Lindsay Linton Buk is pictured with her mother, Carol Linton. (Courtesy photo from Lindsay Linton Buk)

Lindsay Linton Buk, photographer and creator of Women in Wyoming, on her mother, Carol Linton: “The best advice I’ve received from my mom has been through action, not words. She continues to be my fiercest supporter and never lets me quit when the going gets tough. She was my right hand when I produced Women in Wyoming and is my village for my two young boys. Thanks to this unwavering support and love, especially now that I’m a mom, I am the woman I am today.”

Seth Norris is pictured with his mother, Belinda Pirtle. (Courtesy photo from Seth Norris)

Seth Norris, new warden for the Wyoming Medium Correctional Institution on his mother, Belinda Pirtle: “‘Always work hard and treat others with respect.’ She always instilled in me to be dedicated to whatever group or team I was a part of. This has been a principle that I have leaned on throughout my life and career.”

Pictured above is State Sen. Affie Ellis (R-Cheyenne), who strives to live “full days” thanks to the advice she received from her mother. (Courtesy photo from the Wyoming Legislature)

State Sen. Affie Ellis (R-Laramie) on her mother, Lenora Burnside: “‘Don’t be lazy. You’ll have plenty of time to sleep when you’re dead.’ My mom’s advice has made me strive to live full days—to take care of the people I love and to work on issues that I care about.”

Quinn Goldhammer is pictured with her mother, Jana Goldhammer, in 1992. (Courtesy photo from Quinn Goldhammer)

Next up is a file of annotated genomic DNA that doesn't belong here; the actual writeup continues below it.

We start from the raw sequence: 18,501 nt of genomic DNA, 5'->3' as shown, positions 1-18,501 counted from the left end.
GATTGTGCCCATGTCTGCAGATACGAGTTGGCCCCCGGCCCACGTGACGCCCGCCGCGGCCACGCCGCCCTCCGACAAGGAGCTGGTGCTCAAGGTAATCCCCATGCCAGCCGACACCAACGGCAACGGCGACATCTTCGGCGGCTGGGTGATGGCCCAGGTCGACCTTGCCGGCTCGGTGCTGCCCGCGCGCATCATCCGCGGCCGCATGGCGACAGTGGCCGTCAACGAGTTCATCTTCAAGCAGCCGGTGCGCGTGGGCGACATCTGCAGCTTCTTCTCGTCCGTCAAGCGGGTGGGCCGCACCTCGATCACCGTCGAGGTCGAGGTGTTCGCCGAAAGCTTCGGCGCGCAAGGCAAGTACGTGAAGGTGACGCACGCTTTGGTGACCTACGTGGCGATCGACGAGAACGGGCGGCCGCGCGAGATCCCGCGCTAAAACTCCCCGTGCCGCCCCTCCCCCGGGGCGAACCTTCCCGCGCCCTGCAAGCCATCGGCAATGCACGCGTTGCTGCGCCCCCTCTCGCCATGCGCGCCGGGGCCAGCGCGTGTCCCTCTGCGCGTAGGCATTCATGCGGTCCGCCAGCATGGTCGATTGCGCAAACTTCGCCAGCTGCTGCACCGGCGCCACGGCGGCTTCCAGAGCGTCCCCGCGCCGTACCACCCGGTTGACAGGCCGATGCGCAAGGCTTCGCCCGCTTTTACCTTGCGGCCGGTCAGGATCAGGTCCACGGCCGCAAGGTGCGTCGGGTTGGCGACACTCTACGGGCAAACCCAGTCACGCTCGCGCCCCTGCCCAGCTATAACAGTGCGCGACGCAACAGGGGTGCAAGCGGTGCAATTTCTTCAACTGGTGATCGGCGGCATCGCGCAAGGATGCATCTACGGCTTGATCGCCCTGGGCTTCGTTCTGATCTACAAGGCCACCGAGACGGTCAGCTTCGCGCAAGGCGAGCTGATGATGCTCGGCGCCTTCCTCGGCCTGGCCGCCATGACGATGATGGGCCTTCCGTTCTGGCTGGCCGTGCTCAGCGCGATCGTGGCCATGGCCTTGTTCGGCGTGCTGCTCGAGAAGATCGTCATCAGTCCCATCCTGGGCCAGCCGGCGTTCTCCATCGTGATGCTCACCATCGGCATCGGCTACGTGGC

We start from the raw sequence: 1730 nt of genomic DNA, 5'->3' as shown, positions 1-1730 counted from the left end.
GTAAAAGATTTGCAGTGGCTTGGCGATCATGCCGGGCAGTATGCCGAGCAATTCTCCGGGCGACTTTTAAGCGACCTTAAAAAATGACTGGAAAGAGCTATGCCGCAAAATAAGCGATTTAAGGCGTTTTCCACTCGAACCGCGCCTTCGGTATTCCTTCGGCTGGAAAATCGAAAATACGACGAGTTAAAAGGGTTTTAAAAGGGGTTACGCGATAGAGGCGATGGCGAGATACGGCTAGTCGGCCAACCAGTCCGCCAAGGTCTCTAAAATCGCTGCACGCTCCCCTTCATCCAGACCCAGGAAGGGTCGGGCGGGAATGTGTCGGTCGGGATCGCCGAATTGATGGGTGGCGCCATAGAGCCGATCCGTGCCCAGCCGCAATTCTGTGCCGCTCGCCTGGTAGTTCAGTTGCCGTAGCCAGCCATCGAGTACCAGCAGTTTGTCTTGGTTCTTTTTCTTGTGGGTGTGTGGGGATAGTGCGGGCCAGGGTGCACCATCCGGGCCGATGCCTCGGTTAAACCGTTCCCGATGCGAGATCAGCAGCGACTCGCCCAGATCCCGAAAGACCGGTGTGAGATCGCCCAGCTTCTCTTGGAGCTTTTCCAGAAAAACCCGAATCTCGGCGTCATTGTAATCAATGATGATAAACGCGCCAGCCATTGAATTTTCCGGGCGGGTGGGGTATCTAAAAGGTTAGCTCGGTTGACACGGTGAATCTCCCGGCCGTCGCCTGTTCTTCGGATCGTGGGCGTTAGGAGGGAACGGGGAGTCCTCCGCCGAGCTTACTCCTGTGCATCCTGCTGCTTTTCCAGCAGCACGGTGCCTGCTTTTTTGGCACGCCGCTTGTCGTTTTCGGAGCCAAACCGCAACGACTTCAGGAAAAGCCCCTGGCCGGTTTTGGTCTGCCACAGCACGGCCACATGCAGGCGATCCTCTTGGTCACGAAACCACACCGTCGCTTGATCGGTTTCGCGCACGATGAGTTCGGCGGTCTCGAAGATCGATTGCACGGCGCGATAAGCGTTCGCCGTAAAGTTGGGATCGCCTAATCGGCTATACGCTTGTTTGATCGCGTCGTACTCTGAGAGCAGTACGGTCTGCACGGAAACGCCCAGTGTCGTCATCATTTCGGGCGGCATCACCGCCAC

Quinn Goldhammer, executive director of AVA Community Art Center in Gillette on her mother, Jana Goldhammer: “My mother isn’t a woman who preaches or insists that she knows best, but rather demonstrates her values through an authentic approach to living life. She is fiercely independent, a hard worker with strong ethics and an advocate for anyone needing support or resources.Lately, my favorite thing is that my mom consistently sends a message at the start of each week celebrating our accomplishments and encouraging us to have a great week. I will always value the unconditional love and support my mother provides to my family, and owe my own accomplishments and moral foundations to the many ways that my mother modeled a woman’s’ true role in the world: to be strong, brave, resilient and unapologetic.”


CJ Baker, Ellen Fike, Jennifer Kocher, Ruffin Prevost, Elizabeth Sampson, Shen Wu Tan and Melissa Thomasma contributed to this report.